Richmond Park Deer Rut Photography

Back in 2016 I attended a two day Deer Rut photography trip. It was most certainly one of the most eventful of trips! Firstly it bucketed down for most of the trip and my camera died after getting drenched. I also ended up following the wrong person in a car convoy which was fun. However, despite these hitches it was a fun experience and despite the weather produced some good photo opportunities.

Deer Rut Workshop

The Deer Rut is when the stags (males) compete for females. It usually occurs in October for a couple of weeks and when combined with autumanal colours makes for an exciting wildlife spectacle. There are many places in The UK where you can watch deer go about this ritual. Bradgate Park in Leicestershire is popular as is Richmond Park in London. Richmond is where the two days of this particular workshop occurred.

The workshop took place over a Saturday evening and Sunday morning. This usually would allow us to photograph the deer at sunset and sunrise. When we first arrived in the park we discovered a race was on which meant lots of people in the park. This meant that the deer weren’t in their usual locations but we quickly found some to photograph. This was really just an “early exchange” to get a few shots in the bag before moving on to consider compositions. Sadly the weather had other ideas and the heavens opened making it just too wet and dark for sunset shots.

Tesco Bags Are Not Photo Covers

The weather wasn’t much better on the Sunday morning, but OK to head out with the cameras. We convoyed to Richmond Park which should have been a straightforward exercise. Instead I ended up following the wrong car which resulted in the driver of that vehicle pulling over. I presume they were either wary they were being followed or thought that my Evoque was a police car. The mix up was amicably resolved but I’m not sure who was more worried – me or the other driver.

Once back with the group it was time to photograph the deer again – in the rain. Unfortunately I didn’t have a waterproof cover for my Sony A77ii! But I hoped that a Tesco Carrier Bag would suffice to keep the rain off. For the most part it did the job and we got a few shots of deer covered in leaves and debris as well as bellowing stags. When photographing deer you’re advised to keep a safe distance, approach slowly and not make sudden movements. Not every photographer follows this advice and it’s fascinating to watch people try and get up close and personal with a testorone fuelled stag.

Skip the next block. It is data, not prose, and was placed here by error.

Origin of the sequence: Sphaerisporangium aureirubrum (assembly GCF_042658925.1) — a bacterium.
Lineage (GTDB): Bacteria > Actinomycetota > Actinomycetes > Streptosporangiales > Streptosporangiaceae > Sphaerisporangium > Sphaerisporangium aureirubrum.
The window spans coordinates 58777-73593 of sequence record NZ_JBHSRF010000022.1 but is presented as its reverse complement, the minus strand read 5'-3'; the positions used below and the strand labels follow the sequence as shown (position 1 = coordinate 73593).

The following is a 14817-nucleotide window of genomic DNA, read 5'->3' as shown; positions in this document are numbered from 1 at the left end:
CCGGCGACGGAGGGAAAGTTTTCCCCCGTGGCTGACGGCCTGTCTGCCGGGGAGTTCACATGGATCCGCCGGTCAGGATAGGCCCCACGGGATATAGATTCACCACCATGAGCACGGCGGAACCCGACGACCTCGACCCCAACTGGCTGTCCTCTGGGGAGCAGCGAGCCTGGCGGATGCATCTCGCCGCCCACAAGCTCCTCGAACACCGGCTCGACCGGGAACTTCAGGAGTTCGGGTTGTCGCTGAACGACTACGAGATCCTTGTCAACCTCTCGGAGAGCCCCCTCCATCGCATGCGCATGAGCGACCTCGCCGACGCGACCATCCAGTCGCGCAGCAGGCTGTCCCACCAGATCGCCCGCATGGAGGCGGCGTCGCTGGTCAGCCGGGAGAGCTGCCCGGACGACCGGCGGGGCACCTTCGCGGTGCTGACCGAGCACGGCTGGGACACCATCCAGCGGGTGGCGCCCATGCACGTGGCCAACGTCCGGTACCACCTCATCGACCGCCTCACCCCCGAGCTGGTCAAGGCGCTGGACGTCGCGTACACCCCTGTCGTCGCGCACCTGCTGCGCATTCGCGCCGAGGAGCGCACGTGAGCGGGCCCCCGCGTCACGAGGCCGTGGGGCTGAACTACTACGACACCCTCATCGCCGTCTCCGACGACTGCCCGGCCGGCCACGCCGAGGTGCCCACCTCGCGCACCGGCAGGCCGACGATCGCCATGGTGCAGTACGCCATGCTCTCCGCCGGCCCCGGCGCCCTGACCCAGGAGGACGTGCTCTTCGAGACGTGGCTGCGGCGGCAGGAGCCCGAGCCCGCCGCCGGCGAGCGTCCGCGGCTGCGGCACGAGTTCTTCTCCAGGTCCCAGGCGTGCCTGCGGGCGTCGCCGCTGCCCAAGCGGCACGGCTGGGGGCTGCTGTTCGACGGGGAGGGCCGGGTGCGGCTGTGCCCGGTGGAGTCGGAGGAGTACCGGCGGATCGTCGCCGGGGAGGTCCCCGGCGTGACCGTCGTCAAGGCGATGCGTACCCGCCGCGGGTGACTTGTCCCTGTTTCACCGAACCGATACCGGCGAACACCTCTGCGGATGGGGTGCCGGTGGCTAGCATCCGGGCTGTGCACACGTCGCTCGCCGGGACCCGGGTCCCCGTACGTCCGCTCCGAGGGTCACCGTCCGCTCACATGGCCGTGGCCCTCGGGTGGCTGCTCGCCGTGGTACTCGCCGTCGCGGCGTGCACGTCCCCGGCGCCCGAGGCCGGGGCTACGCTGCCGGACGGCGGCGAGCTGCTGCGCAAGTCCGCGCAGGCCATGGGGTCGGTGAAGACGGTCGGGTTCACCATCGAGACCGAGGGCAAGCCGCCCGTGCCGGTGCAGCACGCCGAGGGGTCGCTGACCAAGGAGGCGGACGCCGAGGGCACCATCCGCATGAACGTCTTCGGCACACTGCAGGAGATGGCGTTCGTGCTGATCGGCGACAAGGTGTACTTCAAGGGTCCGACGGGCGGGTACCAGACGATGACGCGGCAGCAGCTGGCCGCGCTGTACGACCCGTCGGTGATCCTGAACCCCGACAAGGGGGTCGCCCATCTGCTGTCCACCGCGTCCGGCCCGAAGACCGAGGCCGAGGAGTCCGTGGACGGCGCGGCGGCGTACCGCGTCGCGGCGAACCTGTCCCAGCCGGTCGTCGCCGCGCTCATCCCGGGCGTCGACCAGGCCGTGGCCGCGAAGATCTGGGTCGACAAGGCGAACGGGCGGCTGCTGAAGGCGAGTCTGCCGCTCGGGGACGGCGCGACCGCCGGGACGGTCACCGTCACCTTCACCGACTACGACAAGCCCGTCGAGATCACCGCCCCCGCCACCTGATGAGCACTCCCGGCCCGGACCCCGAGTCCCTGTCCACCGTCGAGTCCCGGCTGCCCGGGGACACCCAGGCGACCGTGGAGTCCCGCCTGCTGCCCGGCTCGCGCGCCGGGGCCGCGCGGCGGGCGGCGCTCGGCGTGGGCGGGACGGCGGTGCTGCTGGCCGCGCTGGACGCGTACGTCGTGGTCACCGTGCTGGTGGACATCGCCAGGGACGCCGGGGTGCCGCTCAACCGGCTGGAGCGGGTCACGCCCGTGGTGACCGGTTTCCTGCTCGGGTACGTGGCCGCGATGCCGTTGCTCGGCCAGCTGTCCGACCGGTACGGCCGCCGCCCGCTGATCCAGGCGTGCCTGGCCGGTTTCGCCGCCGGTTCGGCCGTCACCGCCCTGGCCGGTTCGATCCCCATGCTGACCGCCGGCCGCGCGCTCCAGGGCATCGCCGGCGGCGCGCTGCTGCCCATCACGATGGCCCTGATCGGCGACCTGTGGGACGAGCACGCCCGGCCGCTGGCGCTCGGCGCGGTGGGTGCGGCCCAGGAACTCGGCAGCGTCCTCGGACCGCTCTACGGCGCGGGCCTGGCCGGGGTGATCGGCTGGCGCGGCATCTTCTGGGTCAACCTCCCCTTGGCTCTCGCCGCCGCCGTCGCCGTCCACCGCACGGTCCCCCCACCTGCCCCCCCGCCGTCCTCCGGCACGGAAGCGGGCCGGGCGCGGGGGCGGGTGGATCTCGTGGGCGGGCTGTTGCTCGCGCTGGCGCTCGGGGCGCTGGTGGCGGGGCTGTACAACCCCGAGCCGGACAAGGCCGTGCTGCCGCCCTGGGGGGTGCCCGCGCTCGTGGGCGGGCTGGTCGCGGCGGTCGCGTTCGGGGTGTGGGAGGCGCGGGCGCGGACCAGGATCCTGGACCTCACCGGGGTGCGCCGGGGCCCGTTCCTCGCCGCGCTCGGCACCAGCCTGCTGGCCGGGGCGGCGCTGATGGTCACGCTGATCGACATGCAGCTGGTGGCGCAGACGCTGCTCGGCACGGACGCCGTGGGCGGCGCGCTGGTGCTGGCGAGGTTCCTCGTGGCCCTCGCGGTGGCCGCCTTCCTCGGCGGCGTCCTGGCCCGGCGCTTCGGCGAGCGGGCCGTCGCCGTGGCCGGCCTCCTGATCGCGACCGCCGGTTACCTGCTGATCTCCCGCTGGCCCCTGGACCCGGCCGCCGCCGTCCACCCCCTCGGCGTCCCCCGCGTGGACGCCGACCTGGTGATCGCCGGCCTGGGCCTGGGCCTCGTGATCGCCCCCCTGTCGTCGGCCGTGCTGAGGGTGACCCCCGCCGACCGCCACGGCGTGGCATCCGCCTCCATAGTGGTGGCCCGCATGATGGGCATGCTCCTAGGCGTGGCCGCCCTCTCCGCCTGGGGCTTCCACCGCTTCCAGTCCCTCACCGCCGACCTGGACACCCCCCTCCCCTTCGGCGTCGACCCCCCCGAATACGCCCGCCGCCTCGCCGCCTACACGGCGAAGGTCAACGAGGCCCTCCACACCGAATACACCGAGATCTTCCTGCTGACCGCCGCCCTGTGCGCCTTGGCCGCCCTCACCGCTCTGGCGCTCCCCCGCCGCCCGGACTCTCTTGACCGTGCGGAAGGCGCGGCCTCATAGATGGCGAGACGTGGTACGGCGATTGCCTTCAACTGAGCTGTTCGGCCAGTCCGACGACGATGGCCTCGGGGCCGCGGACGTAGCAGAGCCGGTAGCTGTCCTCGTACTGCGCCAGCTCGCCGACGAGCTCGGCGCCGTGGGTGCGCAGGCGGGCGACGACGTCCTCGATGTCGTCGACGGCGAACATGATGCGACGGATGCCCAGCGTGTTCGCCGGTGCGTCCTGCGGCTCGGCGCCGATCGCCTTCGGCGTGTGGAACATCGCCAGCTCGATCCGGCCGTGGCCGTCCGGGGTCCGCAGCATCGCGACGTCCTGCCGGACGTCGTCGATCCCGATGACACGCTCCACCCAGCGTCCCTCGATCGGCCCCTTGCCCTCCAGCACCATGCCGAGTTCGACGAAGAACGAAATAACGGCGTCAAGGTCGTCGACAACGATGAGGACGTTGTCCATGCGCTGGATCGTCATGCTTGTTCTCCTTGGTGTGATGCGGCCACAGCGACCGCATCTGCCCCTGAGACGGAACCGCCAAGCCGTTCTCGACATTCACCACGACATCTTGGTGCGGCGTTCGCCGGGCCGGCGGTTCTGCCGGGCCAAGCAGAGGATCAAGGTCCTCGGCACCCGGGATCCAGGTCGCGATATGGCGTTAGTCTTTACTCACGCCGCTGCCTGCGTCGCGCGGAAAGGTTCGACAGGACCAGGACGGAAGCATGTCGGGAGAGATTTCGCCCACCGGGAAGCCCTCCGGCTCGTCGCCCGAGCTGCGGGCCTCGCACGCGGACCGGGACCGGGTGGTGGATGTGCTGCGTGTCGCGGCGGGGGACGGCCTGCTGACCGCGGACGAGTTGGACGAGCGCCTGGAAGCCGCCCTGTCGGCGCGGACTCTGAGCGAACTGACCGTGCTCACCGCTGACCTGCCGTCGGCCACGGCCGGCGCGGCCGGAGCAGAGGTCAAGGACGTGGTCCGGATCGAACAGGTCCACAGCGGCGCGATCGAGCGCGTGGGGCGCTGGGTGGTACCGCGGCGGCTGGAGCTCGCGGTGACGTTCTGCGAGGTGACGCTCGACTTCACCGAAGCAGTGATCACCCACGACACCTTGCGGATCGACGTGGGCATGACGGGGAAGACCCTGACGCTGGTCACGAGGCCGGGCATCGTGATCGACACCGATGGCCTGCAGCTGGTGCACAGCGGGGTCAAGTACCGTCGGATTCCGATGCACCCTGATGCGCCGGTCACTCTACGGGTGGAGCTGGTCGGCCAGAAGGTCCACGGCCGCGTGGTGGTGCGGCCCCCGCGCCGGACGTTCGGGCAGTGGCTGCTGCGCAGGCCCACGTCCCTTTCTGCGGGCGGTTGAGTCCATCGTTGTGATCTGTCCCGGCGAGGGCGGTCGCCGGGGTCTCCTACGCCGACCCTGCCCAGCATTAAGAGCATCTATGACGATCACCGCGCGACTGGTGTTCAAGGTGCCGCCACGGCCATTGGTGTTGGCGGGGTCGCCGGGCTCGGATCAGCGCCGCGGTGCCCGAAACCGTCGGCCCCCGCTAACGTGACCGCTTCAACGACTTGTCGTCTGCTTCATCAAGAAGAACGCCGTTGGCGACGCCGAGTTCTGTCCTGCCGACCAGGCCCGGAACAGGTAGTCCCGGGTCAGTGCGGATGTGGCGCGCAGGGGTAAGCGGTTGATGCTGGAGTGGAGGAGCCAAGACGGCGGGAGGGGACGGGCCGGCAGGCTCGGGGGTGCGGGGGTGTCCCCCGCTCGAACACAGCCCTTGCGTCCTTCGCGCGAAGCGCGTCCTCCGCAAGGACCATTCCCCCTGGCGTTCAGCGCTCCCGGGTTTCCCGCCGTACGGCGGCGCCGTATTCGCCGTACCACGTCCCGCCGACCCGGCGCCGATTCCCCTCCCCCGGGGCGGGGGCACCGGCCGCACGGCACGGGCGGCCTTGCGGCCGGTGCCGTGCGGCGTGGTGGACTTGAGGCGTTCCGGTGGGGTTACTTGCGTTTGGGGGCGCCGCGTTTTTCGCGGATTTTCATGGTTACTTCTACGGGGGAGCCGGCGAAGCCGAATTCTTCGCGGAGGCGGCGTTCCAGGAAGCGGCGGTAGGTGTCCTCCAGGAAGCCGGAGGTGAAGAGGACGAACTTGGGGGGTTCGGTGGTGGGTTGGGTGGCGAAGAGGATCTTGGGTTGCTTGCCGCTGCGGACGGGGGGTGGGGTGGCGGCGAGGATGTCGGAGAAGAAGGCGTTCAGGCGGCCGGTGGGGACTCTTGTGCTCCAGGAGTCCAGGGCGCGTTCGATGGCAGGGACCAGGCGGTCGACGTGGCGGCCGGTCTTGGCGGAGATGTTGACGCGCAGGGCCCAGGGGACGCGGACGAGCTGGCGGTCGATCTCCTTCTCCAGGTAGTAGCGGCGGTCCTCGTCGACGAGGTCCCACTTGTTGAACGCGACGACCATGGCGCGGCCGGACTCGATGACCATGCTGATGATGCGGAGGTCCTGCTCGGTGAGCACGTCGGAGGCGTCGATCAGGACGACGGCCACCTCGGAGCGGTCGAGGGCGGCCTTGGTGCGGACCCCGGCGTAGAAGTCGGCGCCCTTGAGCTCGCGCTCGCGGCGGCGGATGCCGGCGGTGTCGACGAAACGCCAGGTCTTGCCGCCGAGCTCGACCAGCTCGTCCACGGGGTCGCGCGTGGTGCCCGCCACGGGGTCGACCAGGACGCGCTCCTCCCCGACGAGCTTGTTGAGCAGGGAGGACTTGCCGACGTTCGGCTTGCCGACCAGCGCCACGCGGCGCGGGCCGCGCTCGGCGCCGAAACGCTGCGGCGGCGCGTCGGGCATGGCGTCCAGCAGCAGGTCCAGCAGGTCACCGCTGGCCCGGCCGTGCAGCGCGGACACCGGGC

Deer Rut

Wet Camera

By 11am the rain had passed and the sun started to shine. The deer were looking great too but sod’s law decided to take effect. Despite working well in the rain, the Sony A77ii had got just a little bit too wet. Damn you Tesco Carrier Bag photo cover. The result was the shutter not working and a real concern that I’d drowned the little black box. Sadly this put an end to my photography for the day. Once home the camera went into the airing cupboard with some rice and survived. I now always have a proper rain cover with me at all times. Lesson learnt!

This was a particularly enjoyable workshop despite the weather. It showed me that you can always get shots even in the wet. Sean Weekly, who guided the trip, was excellent and also offered some Lightroom hints and tips during the Saturday evening. I do like guides who take an interest in their clients – Sean was always on hand for advice regarding settings, composition and ideas. Some guides I’ve encountered spend all the time doing their own thing rather than putting their clients first.

Choosing A Workshop

Sadly I’ve not been able to return to Richmond Park since 2016 and the company I went with no longer offer the trip. However there are opportunities for me to view the rut closer to home and I’ve visited Dinefwr and Margam Park. They do have deer although they do tend to be away from the main visitor areas and most certainly not “up there” when compared to Richmond. I’ve not done any other deer rut workshops but know that there are plenty of options, especially for Bradgate Park. Note you may have to book well in advance as places tend to be limited.

Discover Wildlife offers a list of the best places to see rutting red deer in the UK. Their post also gives some useful information about the rut and what to expect. My advice is use the list and then search for “location deer workshops” on Google. Typically you can expect to pay £100 or so for a one day workshop. If you’re not keen on a workshop you can always do it yourself. If this is the case then make sure you have time to do both sunset and sunrise photography as – weather dependent – this will hopefully get you some amazing shots. Do check in advance that your location will allow you in to be in early and/or leave late – and whether permits are required.